FDIC Consumer News - Summer 2016
Choosing and Using the Right Bank Account
Tips for getting more out of your checking and savings
When managing your money, the right tools can make all the difference. That’s why it helps to start by opening a bank account that best fits your lifestyle and your financial goals. FDIC Consumer News provides some simple pointers to help you choose wisely and streamline how you manage your checking and savings accounts.
Before You Open an Account
Consider what you need or want from a bank account. Think about your day-to-day life and how you like to handle your money. For example: Do you receive a fixed paycheck or pension on a regular basis or does the amount and frequency of your income vary? Do you prefer to pay for purchases using cash, credit cards, debit cards, paper checks or online bill-paying services? Is one of your personal financial goals to set aside money regularly for savings? Are you concerned about possible overdrafts and the fees you might incur as a result? The answers to questions like these will help you make an informed decision about opening a bank account that works for you.
Comparison shop. There are many types of bank products and services, and the fees, interest rates and special promotional offers will vary from institution to institution. Some banks will charge fees for using another bank’s automated teller machines (ATMs), while others won’t charge fees and they may even reimburse customers for fees (up to a certain dollar amount) charged by the ATM owner. So if you often withdraw cash from ATMs, you may want to look closely at how ATM fees are handled before signing up.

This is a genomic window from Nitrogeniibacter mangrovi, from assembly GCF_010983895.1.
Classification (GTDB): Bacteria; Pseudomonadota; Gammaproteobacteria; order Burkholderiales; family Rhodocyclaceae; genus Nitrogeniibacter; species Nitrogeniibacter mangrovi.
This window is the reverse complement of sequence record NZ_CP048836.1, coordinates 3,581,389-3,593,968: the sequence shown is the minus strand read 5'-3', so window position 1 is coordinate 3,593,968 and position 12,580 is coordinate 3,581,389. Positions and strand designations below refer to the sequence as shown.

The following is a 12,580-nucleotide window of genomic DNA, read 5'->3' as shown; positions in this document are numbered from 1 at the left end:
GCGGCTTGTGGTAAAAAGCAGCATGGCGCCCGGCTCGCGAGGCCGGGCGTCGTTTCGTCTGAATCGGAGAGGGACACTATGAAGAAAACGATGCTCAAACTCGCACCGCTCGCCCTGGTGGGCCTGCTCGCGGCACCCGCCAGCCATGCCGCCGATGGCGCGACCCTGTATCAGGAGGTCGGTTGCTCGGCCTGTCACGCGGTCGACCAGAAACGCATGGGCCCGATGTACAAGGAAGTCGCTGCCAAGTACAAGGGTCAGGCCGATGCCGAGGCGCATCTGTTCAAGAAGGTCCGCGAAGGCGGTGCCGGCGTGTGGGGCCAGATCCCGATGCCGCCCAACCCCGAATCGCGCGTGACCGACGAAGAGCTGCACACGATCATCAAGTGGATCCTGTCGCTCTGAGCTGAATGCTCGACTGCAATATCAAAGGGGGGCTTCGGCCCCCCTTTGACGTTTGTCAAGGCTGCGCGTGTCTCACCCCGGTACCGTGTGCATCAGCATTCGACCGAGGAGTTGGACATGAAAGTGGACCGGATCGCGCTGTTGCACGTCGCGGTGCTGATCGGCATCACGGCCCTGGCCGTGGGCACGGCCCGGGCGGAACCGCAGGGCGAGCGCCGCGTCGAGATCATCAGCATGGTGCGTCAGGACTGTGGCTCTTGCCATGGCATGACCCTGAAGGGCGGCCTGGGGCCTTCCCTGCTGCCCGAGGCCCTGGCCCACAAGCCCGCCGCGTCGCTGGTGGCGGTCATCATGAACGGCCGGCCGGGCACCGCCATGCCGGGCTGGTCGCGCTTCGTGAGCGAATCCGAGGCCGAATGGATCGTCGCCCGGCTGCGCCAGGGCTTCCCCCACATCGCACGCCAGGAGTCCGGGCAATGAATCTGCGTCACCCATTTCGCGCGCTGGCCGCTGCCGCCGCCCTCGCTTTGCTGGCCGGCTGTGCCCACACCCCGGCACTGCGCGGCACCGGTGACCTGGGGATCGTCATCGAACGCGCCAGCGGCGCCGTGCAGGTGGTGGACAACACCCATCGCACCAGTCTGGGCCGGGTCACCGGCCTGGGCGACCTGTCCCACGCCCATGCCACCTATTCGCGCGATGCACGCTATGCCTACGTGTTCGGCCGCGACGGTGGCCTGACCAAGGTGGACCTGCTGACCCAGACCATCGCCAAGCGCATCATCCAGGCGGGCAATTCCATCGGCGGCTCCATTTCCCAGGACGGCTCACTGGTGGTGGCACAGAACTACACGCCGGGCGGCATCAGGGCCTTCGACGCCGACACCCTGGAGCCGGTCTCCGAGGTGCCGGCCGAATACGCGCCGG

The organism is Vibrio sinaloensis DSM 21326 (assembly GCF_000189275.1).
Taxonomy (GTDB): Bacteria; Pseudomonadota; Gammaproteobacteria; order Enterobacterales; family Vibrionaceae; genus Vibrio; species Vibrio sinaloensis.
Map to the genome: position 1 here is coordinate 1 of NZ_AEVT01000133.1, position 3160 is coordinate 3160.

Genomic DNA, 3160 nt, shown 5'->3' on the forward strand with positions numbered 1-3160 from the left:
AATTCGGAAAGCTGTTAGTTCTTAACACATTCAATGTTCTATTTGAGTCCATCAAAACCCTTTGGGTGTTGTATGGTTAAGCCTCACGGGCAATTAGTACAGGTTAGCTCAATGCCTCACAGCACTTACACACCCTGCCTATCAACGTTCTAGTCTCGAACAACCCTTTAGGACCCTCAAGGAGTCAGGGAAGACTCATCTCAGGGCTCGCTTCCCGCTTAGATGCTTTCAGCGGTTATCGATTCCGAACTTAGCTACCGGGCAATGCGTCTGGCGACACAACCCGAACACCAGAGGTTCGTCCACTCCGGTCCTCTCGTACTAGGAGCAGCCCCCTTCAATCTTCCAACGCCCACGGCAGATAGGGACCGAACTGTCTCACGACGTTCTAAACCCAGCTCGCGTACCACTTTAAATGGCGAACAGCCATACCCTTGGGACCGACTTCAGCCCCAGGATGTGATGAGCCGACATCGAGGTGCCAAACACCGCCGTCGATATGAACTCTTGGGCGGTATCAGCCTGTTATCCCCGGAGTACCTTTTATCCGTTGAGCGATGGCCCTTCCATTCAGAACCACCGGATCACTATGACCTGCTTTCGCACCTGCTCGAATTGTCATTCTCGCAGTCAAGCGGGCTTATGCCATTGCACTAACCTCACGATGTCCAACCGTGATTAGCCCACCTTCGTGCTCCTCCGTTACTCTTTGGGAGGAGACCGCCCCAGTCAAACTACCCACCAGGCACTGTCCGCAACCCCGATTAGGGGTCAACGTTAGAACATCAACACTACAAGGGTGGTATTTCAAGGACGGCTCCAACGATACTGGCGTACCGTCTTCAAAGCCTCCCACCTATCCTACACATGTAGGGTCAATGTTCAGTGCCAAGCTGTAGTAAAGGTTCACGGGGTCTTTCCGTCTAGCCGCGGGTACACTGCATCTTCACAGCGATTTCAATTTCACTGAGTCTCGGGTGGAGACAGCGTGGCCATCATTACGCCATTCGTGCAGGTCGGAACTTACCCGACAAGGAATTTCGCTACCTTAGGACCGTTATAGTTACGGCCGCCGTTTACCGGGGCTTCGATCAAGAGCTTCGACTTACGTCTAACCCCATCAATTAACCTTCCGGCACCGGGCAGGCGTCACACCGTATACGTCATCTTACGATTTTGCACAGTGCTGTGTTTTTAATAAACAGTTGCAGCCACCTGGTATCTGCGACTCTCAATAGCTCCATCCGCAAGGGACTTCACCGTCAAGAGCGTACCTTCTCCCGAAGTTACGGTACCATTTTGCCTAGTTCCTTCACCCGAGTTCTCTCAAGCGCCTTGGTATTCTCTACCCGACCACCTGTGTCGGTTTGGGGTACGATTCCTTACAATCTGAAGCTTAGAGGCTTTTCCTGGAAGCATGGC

Also, some bank accounts may have minimum balance requirements or monthly maintenance fees. Many banks will reduce or even eliminate these requirements if you have your paycheck directly deposited or you have a minimum number of electronic transactions.
Read the agreement from the bank that describes the account’s terms and conditions before making a final decision. Federal rules require certain information to be disclosed to consumers before opening an account. You can review a bank’s account agreements online or by stopping by a branch. Looking at a legal document may appear intimidating or time-consuming, but many banks offer simplified disclosures and knowing how the account works is worth it to ensure that you understand all aspects of the account, including the potential fees and when they may be assessed. That’s the best way to avoid surprises.
Managing an Account
Follow your transactions and balance your accounts. Some consumers use pen and paper, a check register, a computer spreadsheet, a website or an app to ensure that they stay on top of what is happening in their accounts. Whichever method you choose, track every transaction — be it a deposit, check, ATM transaction, debit card transaction or online bill payment — to handle your money effectively and avoid spending more than you’re comfortable with. You also can monitor your transactions using online services provided by your bank. In addition, many banks offer alerts via email or text to notify customers when their account balance drops below a specified level or when a check has cleared.